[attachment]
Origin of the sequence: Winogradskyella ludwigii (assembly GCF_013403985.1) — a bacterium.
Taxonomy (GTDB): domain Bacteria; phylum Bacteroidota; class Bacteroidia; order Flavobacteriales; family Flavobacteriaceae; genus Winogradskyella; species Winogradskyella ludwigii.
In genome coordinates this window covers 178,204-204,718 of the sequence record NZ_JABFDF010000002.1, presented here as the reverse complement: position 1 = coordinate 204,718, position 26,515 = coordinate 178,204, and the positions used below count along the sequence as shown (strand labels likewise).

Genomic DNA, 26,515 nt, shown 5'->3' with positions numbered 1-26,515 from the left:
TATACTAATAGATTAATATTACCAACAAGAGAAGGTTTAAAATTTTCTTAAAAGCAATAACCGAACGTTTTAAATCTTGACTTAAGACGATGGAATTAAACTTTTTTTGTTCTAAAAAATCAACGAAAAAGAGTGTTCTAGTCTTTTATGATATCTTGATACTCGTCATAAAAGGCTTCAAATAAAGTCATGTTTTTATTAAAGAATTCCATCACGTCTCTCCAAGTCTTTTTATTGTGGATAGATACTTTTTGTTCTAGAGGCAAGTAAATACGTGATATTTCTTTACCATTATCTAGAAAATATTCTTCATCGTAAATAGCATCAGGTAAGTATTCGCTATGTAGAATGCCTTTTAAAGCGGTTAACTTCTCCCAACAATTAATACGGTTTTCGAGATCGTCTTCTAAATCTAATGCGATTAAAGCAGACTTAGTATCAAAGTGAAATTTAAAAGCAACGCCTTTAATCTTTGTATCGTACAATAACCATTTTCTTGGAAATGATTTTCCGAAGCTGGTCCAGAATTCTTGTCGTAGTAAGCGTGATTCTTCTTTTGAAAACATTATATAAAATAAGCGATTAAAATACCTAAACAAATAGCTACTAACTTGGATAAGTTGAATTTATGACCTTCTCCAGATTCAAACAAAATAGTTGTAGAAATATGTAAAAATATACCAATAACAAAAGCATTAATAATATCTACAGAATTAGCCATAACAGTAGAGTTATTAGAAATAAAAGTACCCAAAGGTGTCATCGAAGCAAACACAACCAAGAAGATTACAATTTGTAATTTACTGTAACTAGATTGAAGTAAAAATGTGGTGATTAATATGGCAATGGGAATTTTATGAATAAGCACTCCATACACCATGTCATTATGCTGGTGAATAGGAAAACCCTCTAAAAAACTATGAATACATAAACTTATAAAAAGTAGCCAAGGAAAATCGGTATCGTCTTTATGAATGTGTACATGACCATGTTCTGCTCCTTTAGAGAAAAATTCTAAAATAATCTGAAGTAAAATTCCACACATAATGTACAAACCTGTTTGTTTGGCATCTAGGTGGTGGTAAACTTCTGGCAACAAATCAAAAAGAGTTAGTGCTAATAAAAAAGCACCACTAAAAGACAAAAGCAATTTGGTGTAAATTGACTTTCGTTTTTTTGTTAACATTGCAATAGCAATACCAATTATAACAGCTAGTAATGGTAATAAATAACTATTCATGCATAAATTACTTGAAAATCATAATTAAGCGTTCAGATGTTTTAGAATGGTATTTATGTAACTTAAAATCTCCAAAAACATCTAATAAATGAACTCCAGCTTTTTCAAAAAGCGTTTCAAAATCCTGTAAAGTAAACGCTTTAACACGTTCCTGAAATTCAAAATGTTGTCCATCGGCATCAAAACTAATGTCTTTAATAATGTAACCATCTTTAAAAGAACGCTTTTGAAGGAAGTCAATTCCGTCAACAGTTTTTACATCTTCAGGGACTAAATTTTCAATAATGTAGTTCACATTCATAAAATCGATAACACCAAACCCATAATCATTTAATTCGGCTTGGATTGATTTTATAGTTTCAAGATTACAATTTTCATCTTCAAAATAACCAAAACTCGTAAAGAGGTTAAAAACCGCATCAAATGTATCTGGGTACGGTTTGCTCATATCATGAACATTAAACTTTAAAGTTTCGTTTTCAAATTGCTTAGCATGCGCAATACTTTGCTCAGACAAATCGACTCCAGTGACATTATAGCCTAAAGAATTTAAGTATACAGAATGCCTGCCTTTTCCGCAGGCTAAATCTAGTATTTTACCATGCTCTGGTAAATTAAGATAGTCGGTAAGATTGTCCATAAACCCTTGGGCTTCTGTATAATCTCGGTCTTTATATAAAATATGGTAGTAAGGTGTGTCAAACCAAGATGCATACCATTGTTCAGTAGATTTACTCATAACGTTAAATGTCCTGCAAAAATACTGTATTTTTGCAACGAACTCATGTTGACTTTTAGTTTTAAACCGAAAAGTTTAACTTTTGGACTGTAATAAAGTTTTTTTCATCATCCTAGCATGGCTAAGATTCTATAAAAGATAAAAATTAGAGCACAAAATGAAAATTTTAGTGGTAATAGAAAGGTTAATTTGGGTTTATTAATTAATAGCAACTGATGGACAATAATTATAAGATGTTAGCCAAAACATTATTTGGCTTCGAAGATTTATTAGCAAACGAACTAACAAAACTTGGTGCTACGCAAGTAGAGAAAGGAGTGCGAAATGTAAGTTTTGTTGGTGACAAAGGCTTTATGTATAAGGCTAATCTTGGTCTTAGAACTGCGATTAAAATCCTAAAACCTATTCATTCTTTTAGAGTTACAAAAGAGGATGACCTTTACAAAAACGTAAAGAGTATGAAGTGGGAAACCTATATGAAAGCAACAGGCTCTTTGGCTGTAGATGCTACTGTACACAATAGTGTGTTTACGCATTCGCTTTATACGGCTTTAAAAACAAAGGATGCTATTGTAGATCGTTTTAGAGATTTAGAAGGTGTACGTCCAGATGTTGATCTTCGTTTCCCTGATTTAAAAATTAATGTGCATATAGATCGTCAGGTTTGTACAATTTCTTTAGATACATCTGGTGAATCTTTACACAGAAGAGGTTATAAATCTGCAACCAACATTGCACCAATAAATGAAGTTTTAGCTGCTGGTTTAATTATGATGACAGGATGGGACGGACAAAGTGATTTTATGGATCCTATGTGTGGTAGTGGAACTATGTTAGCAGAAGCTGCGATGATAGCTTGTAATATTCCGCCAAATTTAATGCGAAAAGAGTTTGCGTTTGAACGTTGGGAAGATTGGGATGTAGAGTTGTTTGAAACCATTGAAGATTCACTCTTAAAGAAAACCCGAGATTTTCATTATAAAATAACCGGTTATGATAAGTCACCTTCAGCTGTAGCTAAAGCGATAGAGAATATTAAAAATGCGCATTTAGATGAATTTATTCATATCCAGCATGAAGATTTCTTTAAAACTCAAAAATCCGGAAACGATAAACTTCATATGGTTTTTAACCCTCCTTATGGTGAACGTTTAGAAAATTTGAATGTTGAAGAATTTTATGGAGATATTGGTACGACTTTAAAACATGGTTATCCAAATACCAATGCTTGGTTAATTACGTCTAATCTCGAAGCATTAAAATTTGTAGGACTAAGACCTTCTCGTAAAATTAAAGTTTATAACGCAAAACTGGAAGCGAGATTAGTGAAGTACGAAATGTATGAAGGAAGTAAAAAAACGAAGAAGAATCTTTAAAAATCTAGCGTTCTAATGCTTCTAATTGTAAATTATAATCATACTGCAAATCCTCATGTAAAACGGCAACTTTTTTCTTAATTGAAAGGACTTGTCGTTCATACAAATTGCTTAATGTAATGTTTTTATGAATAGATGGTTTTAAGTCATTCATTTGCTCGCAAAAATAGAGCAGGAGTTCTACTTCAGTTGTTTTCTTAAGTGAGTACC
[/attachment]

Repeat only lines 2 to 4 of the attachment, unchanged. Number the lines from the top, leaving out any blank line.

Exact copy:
Taxonomy (GTDB): domain Bacteria; phylum Bacteroidota; class Bacteroidia; order Flavobacteriales; family Flavobacteriaceae; genus Winogradskyella; species Winogradskyella ludwigii.
In genome coordinates this window covers 178,204-204,718 of the sequence record NZ_JABFDF010000002.1, presented here as the reverse complement: position 1 = coordinate 204,718, position 26,515 = coordinate 178,204, and the positions used below count along the sequence as shown (strand labels likewise).

Genomic DNA, 26,515 nt, shown 5'->3' with positions numbered 1-26,515 from the left: